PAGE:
Forced starvation in Syria 'a war crime'

UNITED NATIONS • The head of the United Nations (UN) has said the warring parties in Syria were committing war crimes by withholding food from civilians.

He called for all sides to lift their sieges immediately and unconditionally "as a confidence-building gesture" ahead of peace talks scheduled for Jan 25.

The statement came as aid convoys delivered food and medicine for the second time this week to three besieged Syrian towns. UN officials have said that it took more than three months to secure access to the towns, and that many residents, including children, had died of hunger and disease in that time.

"Let me be clear: The use of food as a weapon of war is a war crime," Secretary-General Ban Ki Moon said on Thursday in a speech to the General Assembly.

AN ATROCITY

Let me be clear: The use of food asa weapon of war isa war crime.

MR BAN KI MOON, Secretary-General of the United Nations

"All sides, including the Syrian government, which has the primary responsibility to protect Syrians, are committing atrocious acts prohibited under international humanitarian law."

The remarks were among the toughest yet on the subject by Mr Ban, who is in the final year of his 10-year term. The UN estimates that about 400,000 Syrians have been denied humanitarian aid because their towns or neighbourhoods are besieged by one side or another in the civil war.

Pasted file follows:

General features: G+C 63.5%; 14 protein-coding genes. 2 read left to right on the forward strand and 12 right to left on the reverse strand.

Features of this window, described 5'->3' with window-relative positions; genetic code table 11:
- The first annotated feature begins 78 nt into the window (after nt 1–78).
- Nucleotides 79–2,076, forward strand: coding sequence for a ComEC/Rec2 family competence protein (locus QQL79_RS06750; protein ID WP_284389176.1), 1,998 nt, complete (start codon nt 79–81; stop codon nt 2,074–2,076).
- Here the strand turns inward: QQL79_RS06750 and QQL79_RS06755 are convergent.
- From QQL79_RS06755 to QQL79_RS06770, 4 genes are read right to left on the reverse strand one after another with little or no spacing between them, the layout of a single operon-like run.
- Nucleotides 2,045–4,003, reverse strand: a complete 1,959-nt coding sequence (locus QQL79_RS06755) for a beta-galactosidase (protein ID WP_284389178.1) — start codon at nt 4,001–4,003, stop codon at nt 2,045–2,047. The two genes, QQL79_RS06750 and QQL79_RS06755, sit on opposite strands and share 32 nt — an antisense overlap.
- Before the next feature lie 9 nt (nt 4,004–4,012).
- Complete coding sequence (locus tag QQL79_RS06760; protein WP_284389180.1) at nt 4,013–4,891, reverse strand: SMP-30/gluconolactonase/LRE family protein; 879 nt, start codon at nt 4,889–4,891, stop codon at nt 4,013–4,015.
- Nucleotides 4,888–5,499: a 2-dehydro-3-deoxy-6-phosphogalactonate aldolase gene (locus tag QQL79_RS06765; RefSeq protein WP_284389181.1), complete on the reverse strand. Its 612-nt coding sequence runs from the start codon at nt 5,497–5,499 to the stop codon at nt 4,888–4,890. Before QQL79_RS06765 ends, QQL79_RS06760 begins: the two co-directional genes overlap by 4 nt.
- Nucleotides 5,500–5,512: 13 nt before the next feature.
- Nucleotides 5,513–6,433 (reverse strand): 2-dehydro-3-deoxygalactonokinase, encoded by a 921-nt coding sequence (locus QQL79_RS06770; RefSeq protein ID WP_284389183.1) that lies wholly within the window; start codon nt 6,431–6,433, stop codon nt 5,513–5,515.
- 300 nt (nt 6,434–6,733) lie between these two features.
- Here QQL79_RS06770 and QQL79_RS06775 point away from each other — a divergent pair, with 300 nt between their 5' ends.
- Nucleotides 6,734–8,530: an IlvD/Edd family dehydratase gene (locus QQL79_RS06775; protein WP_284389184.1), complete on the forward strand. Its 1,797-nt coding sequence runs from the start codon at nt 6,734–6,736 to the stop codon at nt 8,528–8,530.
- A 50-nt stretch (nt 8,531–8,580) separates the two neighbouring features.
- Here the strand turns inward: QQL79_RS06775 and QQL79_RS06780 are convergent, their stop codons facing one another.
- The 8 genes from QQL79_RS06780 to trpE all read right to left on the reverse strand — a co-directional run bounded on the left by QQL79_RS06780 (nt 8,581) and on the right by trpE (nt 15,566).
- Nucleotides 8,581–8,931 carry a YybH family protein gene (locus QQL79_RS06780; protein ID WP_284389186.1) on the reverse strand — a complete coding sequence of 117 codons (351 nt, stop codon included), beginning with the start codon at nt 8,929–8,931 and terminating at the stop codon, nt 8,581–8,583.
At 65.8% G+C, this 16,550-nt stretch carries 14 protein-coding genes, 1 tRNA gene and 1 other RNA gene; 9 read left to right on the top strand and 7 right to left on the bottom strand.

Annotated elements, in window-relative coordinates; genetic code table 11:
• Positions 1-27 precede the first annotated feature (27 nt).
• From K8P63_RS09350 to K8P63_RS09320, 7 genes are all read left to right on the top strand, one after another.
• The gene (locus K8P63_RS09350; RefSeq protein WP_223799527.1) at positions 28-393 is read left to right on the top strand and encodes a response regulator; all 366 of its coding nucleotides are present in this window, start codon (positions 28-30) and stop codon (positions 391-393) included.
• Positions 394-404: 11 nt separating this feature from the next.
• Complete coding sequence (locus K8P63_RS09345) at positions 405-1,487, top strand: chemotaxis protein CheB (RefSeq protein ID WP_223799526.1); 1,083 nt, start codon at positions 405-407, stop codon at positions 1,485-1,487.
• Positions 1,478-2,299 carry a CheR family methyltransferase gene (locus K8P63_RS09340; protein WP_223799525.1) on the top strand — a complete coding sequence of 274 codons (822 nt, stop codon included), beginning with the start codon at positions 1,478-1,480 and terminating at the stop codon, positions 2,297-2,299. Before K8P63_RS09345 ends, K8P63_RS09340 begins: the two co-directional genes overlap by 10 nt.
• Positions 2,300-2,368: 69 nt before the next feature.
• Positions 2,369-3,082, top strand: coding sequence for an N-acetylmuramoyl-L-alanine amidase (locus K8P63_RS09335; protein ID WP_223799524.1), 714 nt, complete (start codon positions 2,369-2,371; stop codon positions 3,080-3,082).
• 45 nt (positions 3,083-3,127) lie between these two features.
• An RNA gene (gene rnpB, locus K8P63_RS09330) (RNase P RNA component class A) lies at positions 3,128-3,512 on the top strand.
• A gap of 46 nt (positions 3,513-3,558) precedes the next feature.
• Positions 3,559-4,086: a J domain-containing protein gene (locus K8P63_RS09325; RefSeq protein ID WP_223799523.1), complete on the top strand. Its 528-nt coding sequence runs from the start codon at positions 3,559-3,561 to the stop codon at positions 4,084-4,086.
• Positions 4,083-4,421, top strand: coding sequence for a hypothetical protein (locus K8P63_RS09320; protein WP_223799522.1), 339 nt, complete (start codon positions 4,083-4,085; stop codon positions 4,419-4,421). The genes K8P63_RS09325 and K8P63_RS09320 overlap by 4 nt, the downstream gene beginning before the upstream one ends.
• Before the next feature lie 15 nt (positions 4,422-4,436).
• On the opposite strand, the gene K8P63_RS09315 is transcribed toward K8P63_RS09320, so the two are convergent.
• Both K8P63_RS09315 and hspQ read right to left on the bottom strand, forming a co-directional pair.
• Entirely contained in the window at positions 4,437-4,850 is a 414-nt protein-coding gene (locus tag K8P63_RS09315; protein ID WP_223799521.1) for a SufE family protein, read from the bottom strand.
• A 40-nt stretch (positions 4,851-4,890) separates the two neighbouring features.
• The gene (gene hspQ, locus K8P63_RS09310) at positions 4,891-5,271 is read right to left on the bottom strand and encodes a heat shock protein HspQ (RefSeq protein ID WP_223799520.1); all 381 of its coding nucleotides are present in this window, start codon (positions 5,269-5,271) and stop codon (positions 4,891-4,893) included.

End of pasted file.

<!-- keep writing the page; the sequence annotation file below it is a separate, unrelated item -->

The Security Council scheduled an emergency meeting called by Paris, London and Washington for yesterday to discuss the situation.

Two convoys of trucks reached the besieged towns - Madaya, Fouaa and Kfarya - on Thursday, carrying aid from the UN and the Syrian Arab Red Crescent, according to Mr Jens Laerke, a spokesman in Geneva for the UN agency that coordinates humanitarian aid.

Another convoy is expected to be sent to Zabadani, close to the Lebanese border, within a few days, the UN said.

 

A new round of Syrian negotiations is planned for Jan 25 in Geneva, but there are fears that a diplomatic row between Iran and Saudi Arabia, who back opposing sides in the war, could derail the process.

The head of the UN commission investigating human rights in Syria said the aid workers' reports were consistent with testimony received from people in the besieged areas. The investigators plan to issue a report by the end of the month, said Mr Paulo Pinheiro, chairman of the commission.

NEW YORK TIMES, AGENCE FRANCE-PRESSE

A version of this article appeared in the print edition of The Straits Times on January 16, 2016, with the headline 'Forced starvation in Syria 'a war crime''. Print Edition | Subscribe